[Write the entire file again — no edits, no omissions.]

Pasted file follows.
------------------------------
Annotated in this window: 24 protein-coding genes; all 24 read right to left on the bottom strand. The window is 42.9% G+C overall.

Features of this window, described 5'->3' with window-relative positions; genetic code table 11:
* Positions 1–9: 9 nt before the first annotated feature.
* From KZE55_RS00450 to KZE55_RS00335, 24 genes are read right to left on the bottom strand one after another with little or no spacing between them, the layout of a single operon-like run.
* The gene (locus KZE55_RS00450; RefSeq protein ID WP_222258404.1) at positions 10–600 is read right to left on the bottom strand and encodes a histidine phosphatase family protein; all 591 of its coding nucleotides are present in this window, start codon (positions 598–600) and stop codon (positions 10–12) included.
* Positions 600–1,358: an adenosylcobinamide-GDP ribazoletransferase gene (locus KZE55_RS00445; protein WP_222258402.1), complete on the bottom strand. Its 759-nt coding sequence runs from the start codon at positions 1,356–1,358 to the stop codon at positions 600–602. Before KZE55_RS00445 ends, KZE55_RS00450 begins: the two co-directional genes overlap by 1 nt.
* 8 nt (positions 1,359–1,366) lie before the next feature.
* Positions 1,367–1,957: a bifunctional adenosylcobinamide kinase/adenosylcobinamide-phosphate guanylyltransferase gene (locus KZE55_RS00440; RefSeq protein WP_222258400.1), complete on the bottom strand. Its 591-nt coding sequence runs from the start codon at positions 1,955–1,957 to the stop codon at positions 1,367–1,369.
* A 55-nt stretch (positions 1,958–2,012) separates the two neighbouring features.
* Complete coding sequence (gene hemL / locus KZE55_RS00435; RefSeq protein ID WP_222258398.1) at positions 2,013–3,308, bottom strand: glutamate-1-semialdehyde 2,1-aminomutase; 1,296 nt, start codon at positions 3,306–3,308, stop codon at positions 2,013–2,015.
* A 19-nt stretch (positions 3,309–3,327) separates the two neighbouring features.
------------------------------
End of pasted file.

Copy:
Annotated in this window: 24 protein-coding genes; all 24 read right to left on the bottom strand. The window is 42.9% G+C overall.

Features of this window, described 5'->3' with window-relative positions; genetic code table 11:
* Positions 1–9: 9 nt before the first annotated feature.
* From KZE55_RS00450 to KZE55_RS00335, 24 genes are read right to left on the bottom strand one after another with little or no spacing between them, the layout of a single operon-like run.
* The gene (locus KZE55_RS00450; RefSeq protein ID WP_222258404.1) at positions 10–600 is read right to left on the bottom strand and encodes a histidine phosphatase family protein; all 591 of its coding nucleotides are present in this window, start codon (positions 598–600) and stop codon (positions 10–12) included.
* Positions 600–1,358: an adenosylcobinamide-GDP ribazoletransferase gene (locus KZE55_RS00445; protein WP_222258402.1), complete on the bottom strand. Its 759-nt coding sequence runs from the start codon at positions 1,356–1,358 to the stop codon at positions 600–602. Before KZE55_RS00445 ends, KZE55_RS00450 begins: the two co-directional genes overlap by 1 nt.
* 8 nt (positions 1,359–1,366) lie before the next feature.
* Positions 1,367–1,957: a bifunctional adenosylcobinamide kinase/adenosylcobinamide-phosphate guanylyltransferase gene (locus KZE55_RS00440; RefSeq protein WP_222258400.1), complete on the bottom strand. Its 591-nt coding sequence runs from the start codon at positions 1,955–1,957 to the stop codon at positions 1,367–1,369.
* A 55-nt stretch (positions 1,958–2,012) separates the two neighbouring features.
* Complete coding sequence (gene hemL / locus KZE55_RS00435; RefSeq protein ID WP_222258398.1) at positions 2,013–3,308, bottom strand: glutamate-1-semialdehyde 2,1-aminomutase; 1,296 nt, start codon at positions 3,306–3,308, stop codon at positions 2,013–2,015.
* A 19-nt stretch (positions 3,309–3,327) separates the two neighbouring features.